Withdrawing from my last psychiatric medication has reminded me how much the pills taught me. Until recently, I believed their tutorage instructed me only about dreadful side effects, about feelings of dependence, and about the sad fact that pharmaceuticals couldn’t save me. But now I see how they also enhanced my understanding of the mind and its sensitivity.
A little over two weeks ago I took my final buproprion dose. I had already tapered my intake down to a quarter tablet a day. The painlessness of my slow reduction had lulled me into imagining that complete cessation would go unnoticed by my nervous system. Wishful thinking. The withdrawal symptoms have been mild compared to previous drug tapers, but they’re strongly affecting me.
Buproprion (a.k.a. Wellbutrin) acts on dopamine synapses. I mentioned dopaminergic neurons in a recent post, and pointed out how they mediate our sense of ‘payoff.’ Cocaine and amphetamines work on this exact system, and are highly addictive as a result. In the early days of research into such agents, neuroscientists described dopamine as the “orgasm” substance. Rodents will obsessively push a lever to stimulate the relevant brain structures even as they die of thirst and starvation. Because of their indifference to all other stimuli, it was believed the poor animals must experience utter bliss while pushing the bar. However, their appearance differs from the mousy equivalent of sensual ecstasy. They look stricken and anxious, like a crack addict, you might say.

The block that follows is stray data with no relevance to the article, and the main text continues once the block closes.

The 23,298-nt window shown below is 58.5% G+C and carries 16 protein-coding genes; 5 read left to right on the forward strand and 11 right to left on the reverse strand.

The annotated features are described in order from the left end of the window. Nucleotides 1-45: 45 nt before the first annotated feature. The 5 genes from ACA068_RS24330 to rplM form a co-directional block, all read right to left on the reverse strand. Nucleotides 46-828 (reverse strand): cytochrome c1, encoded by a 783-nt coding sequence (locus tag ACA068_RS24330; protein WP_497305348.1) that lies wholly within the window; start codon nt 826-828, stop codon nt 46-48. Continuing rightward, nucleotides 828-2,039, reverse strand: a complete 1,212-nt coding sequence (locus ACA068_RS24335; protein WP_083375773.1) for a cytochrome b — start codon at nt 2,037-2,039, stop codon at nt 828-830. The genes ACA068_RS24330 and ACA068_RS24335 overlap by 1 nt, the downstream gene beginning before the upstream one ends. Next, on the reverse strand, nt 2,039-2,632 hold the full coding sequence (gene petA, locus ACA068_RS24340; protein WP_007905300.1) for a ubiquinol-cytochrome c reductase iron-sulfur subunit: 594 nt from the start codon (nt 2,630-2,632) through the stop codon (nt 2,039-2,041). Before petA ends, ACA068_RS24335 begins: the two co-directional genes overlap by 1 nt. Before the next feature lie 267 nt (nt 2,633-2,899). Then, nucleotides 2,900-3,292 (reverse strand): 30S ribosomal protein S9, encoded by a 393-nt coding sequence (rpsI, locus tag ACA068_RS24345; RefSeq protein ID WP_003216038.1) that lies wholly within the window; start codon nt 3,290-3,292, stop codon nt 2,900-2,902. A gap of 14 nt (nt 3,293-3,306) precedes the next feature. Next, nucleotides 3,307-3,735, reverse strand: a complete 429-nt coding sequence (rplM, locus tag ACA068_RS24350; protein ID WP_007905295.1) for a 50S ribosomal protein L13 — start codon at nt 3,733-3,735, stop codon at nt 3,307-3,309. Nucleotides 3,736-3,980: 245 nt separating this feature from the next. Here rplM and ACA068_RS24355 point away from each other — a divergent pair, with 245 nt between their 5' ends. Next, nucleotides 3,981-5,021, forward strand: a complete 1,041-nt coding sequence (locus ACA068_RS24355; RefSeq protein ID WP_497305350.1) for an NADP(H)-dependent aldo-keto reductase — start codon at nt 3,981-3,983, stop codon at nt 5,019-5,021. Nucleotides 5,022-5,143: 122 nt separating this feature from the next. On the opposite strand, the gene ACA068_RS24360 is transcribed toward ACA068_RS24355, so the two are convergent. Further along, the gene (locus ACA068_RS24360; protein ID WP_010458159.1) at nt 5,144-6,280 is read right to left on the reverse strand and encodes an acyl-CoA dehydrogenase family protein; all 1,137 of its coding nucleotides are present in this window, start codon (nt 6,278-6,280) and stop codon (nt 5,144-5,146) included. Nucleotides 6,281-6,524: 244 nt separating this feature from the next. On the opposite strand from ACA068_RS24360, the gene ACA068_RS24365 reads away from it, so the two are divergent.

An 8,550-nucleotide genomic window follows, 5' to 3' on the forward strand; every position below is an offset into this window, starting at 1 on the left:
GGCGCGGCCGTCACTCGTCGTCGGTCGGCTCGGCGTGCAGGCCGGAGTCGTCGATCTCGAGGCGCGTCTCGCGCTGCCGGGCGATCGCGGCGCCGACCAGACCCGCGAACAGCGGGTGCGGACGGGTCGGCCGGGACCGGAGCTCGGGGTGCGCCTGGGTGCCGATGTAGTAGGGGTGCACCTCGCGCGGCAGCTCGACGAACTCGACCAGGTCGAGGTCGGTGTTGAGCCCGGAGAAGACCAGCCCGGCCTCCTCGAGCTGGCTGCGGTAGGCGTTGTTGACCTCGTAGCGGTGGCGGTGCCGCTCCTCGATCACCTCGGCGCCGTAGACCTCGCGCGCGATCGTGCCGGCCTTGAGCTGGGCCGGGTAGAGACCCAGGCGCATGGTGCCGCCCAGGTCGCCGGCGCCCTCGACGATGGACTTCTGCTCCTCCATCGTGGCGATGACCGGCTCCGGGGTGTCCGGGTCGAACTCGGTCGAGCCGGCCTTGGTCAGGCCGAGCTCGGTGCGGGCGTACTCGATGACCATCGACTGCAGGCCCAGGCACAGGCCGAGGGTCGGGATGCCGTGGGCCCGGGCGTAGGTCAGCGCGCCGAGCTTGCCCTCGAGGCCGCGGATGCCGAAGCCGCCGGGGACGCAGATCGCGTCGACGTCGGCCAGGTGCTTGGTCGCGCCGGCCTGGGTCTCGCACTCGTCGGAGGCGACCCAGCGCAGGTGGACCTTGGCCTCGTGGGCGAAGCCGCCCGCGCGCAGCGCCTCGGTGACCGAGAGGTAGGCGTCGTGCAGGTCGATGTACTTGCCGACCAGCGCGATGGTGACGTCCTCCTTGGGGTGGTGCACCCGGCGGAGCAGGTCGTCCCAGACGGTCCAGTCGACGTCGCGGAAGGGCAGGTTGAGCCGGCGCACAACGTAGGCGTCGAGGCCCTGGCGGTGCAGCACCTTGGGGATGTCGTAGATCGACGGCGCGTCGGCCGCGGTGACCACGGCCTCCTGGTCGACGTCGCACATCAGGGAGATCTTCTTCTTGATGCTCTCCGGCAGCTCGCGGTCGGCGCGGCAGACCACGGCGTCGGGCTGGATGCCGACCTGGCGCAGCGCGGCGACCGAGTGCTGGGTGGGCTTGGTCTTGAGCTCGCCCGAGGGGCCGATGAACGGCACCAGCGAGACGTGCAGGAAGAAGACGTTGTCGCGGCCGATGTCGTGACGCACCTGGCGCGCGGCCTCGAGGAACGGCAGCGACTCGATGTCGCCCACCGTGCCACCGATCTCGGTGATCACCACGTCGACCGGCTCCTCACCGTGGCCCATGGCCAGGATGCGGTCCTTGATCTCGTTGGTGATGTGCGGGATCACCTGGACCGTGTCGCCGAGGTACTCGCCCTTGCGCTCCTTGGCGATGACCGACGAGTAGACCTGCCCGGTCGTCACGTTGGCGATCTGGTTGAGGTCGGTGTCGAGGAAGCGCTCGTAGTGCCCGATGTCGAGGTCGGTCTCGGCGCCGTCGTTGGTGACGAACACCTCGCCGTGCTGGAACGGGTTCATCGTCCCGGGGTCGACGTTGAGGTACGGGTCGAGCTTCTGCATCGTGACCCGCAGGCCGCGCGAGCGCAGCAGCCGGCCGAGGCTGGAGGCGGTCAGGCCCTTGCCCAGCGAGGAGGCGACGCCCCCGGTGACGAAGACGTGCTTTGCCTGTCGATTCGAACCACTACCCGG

With further study, the researchers clarified dopamine’s role: it provides a sense of anticipation. When active, this neural system serves up what psychiatrists call salience: the feeling that an activity is guaranteed to provide a huge reward. Maybe the payoff will be an orgasm. Or maybe it will be a delicious, high calorie meal. The brain doesn’t specify what the prize will be, only that it will be outstanding. This is why drugs that directly stimulate dopamine neurons are so addictive: every time they’re ingested, the nervous system gets excited. In fact, it appears all addictive drugs, and automatic habits also, directly or indirectly activate this neural system of anticipatory reward.